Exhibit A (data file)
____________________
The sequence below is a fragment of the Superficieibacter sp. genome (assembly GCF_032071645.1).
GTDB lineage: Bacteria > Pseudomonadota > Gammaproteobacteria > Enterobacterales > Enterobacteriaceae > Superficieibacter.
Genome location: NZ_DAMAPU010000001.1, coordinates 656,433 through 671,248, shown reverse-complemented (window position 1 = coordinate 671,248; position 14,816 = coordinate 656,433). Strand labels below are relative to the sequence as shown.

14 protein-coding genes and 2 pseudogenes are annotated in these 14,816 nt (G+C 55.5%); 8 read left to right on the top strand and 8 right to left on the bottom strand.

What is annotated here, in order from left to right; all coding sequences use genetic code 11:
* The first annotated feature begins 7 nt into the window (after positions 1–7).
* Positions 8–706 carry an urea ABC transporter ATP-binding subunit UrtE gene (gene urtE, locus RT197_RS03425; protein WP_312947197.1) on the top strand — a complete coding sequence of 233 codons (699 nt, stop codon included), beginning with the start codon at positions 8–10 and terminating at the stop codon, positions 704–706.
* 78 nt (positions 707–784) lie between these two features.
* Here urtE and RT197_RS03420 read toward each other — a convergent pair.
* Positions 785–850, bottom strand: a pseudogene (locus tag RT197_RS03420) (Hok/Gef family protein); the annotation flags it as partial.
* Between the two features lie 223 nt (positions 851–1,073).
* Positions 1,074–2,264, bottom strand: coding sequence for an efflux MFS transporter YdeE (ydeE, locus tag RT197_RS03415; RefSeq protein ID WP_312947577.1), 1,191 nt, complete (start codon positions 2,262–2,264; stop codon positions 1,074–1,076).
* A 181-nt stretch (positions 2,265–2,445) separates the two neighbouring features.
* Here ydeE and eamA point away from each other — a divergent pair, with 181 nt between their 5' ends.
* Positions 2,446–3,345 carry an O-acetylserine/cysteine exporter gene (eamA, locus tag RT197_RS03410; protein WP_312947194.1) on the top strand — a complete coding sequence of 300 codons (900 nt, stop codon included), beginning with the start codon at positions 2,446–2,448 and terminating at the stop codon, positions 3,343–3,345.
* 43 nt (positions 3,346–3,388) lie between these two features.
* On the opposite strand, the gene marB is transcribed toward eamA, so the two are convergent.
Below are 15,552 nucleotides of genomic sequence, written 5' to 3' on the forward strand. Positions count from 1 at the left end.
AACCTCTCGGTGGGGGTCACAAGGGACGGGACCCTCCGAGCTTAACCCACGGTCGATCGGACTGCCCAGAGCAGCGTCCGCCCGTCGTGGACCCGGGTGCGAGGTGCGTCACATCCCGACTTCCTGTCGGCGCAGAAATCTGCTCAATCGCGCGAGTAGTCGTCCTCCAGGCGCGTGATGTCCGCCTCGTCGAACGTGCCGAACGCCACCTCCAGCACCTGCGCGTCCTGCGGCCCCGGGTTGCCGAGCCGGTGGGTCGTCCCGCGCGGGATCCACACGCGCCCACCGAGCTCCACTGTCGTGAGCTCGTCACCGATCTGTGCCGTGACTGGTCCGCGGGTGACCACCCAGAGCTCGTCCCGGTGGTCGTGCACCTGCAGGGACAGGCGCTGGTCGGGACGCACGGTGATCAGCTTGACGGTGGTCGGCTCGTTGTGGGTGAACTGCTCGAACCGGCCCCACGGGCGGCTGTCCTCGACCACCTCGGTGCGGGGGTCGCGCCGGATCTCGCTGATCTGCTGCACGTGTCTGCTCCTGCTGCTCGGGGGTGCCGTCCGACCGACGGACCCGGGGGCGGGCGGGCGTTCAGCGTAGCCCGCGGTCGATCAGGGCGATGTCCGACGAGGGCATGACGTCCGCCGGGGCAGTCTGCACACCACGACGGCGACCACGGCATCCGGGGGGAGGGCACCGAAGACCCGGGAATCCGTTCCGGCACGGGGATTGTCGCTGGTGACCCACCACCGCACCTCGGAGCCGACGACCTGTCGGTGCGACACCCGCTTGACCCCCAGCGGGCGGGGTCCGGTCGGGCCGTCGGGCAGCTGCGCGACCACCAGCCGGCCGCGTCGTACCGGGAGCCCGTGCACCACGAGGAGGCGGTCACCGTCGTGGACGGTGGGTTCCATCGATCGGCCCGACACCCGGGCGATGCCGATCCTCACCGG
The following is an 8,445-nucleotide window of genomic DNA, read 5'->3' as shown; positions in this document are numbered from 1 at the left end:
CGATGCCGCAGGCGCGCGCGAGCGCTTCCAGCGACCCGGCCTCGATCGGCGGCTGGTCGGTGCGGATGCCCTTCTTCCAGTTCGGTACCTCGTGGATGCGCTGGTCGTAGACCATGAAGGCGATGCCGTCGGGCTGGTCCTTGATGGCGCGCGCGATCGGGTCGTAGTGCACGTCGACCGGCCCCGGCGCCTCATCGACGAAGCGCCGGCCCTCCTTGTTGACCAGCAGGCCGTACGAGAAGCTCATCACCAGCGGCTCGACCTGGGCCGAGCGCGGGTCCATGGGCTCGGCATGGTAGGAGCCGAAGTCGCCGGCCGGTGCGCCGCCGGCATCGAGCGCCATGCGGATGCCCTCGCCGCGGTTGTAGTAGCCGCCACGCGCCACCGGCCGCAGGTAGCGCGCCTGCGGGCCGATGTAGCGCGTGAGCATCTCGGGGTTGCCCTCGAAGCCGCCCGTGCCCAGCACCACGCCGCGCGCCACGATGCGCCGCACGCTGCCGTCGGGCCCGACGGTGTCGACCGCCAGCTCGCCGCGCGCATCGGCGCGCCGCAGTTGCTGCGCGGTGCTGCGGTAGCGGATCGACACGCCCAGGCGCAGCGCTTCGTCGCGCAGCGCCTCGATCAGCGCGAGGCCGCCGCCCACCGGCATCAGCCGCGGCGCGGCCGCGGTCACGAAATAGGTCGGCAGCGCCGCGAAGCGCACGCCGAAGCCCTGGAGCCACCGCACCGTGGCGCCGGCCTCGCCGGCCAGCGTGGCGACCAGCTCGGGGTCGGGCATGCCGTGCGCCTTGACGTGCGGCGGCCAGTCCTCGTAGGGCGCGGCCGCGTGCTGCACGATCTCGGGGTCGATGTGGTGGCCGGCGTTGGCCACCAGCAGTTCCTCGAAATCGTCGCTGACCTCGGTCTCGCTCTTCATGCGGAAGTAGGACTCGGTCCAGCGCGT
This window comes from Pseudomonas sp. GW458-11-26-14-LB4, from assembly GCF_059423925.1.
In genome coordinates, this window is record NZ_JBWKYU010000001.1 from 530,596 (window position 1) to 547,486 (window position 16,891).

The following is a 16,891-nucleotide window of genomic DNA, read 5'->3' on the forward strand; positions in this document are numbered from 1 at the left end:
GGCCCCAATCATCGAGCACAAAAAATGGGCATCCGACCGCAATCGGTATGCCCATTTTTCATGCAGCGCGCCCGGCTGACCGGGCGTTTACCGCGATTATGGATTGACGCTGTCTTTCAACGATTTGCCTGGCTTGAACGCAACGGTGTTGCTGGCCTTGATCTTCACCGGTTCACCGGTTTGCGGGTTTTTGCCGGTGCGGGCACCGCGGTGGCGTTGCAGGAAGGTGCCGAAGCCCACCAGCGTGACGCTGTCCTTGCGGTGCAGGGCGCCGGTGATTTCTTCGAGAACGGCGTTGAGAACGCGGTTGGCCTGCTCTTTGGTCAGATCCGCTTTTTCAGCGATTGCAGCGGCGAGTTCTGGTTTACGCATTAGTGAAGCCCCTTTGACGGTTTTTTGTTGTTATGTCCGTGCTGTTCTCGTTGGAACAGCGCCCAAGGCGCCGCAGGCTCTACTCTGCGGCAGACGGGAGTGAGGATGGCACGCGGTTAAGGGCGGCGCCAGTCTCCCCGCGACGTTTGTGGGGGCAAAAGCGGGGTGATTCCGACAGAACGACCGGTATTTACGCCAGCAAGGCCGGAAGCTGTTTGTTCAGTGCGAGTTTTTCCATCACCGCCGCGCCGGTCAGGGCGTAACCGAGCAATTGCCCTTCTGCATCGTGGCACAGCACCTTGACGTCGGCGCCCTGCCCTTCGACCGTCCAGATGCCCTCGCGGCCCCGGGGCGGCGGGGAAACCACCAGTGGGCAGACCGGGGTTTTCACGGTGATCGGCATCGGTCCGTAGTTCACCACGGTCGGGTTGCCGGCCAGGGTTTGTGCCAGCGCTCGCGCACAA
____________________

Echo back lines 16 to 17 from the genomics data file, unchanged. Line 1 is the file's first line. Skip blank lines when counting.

* 43 nt (positions 3,346–3,388) lie between these two features.
* On the opposite strand, the gene marB is transcribed toward eamA, so the two are convergent.